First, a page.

ticks

Photo by Scott Bauer (USDA ARS)

Two New York state senators released a report last week aimed at combating the spread of Lyme and tick-borne diseases. The report, which follows a public hearing in August, contains a number of recommendations. A Hudson Valley scientist who studies Lyme disease commended the report, but has some suggestions for improving it.

Photo by Scott Bauer (USDA ARS)

Governor Andrew Cuomo’s health commissioner received a grilling from state senators at a hearing this week on whether New York is doing enough to combat tick-borne illnesses.

Photo by Scott Bauer (USDA ARS)

Warm and wet weather has contributed to high tick populations this summer. WAMC’s Southern Adirondack Bureau Chief Lucas Willard reports on a New York state legislative hearing on tick-borne diseases held in Albany Tuesday.

Photo by Scott Bauer (USDA ARS)

Two New York state senators say they want to know if the state is doing all it can to confront tick-borne illnesses.

Photo by Scott Bauer (USDA ARS)

A second case of a rare tick-borne disease has been confirmed in Saratoga County.

A tick-borne illness is becoming more prevalent in Rensselaer County.    

Photo by Scott Bauer (USDA ARS)

U.S. Senator Richard Blumenthal, a Democrat from Connecticut, is calling on Health and Human Services Secretary Tom Price to update the country on efforts to establish a Tick-Born Disease Working Group. Blumenthal says it’s required by the 21st Century Cures Act.

Cary Institute of Ecosystem Studies

A University of Massachusetts laboratory that tests ticks that people find on themselves or their pets for diseases is stepping up its efforts as tick season kicks into high gear.

Two institutions in the Hudson Valley have received a $5 million grant for a large-scale study aimed at reducing tick populations and Lyme disease. The five-year project is the first to explore Lyme disease management for entire communities.

Lucas Willard / WAMC

Spring is here, but people who spend their time outdoors may have already noticed an early visitor: the black-legged tick.

columbia-lyme.org

Dr. Brian Fallon, Director of the Tick-Borne Disease Research Center at Columbia University, will be speaking on Friday at 7pm at Columbia-Greene Community College in Hudson, NY presented by The Cornell Cooperative Extension.

Dr. Brian Fallon is internationally renowned for his work on the neurologic and neuropsychiatric aspects of Lyme disease. Dr. Fallon’s work has also included diagnostics and treatment studies. The Columbia University Tick-borne Disease Research Center was established as the first academic research center in the country to focus multi disciplinary research on chronic Lyme disease.

Study Says Disease-Carrying Ticks Are Emerging Earlier

Feb 18, 2015
Courtesy of Cary Institute of Ecosystem Studies/Sam Cillo

A new study shows that ticks carrying Lyme disease are emerging earlier and spreading into new geographic regions.

Cary Institute of Ecosystem Studies

A new study in New York reveals that ticks are more likely to be infected with several pathogens, not just the bacterium that causes Lyme disease. The ticks for the study were collected from Dutchess County.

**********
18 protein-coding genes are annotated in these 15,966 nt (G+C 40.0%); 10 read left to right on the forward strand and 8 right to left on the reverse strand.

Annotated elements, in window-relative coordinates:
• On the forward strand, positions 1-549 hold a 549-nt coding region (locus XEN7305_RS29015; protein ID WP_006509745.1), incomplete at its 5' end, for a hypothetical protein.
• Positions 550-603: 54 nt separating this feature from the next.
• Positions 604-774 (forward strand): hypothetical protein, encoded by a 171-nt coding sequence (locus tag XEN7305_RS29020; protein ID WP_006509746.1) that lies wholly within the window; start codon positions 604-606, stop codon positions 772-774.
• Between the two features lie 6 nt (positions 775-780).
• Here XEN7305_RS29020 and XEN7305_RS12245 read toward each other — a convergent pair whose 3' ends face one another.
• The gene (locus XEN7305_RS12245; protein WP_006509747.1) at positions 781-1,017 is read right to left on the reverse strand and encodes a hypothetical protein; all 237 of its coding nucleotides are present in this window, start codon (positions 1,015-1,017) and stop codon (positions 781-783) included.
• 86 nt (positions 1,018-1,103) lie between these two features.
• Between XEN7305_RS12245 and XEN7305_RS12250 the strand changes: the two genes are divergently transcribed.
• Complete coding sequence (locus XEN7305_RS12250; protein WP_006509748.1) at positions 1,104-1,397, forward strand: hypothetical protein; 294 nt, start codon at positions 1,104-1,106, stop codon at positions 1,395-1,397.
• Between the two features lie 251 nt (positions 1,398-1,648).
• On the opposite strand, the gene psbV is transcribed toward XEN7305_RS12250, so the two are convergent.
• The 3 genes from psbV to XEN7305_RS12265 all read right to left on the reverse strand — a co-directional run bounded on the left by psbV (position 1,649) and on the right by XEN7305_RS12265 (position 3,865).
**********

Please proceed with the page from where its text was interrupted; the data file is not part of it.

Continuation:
People who are bitten by a blacklegged tick could be at higher risk of more than one infection. Felicia Keesing is a biology professor at Dutchess County-based Bard College and co-author of a new study.

State lawmakers hosted a forum in Glens Falls to raise awareness of Lyme disease in upstate New York today. The forum featured presentations from experts on the disease and its transmission.

Attendees packed the auditorium at the Crandall Public Library to hear from a panel of experts on the increasing prevalence of Lyme disease in New York. Presentations covered the disease and current research on tick-borne illness, and suggestions were made about what the state and federal government could do prevent infection in humans.

Photo by Scott Bauer (USDA ARS)

A new study from the Centers for Disease Control and Prevention looks at whether spraying yards with pesticides reduces the risk of contracting a tick-borne disease. In New York, the study focused on Dutchess County.

Study Finds Ticks Linked To Encephalitis In NYS

Jul 16, 2013
Courtesy of Cary Institute for Ecosystem Studies

A recent study shows a link between a certain type of tick and a rare illness. The report shows the virus is on the rise in parts of the Hudson Valley and has spread to the Capital District. A disease ecologist in Dutchess County says there are more ticks carrying the virus on one side of the Hudson River versus the other.

Dr. Richard Ostfeld is a disease ecologist at the Cary Institute of Ecosystem Studies in Millbrook. He is one of the authors of a paper about ticks linked to encephalitis in New York State. Here’s why he and other scientists undertook the study.

Photo by Scott Bauer (USDA ARS)

BOSTON (AP) — A new report is urging Massachusetts officials take more drastic steps to combat Lyme disease, from launching aggressive public education campaigns to exploring expanded crossbow hunting to cut down on the number of deer that may be carrying ticks.

The report released Thursday by a special legislative commission also said the state needs to enhance its Lyme disease surveillance methods to get a better idea of the scope of the problem.

Photo by Scott Bauer (USDA ARS)

Ticks hang out in grassy, or forested humid areas waiting for their next ride and blood meal. And the tiny arachnids starting hitching rides on people and pets in full force early this year.

Dr. John Reynolds is a Pittsfield veterinarian who says that recent warm weather led to an increase in the amount of animals brought in to have ticks removed from their fur.

 Hank Art is a professor of Biology at Williams College. He says that cold winters usually reduce the numbers in ticks, but for the past two years, nature has worked in the tick’s favor.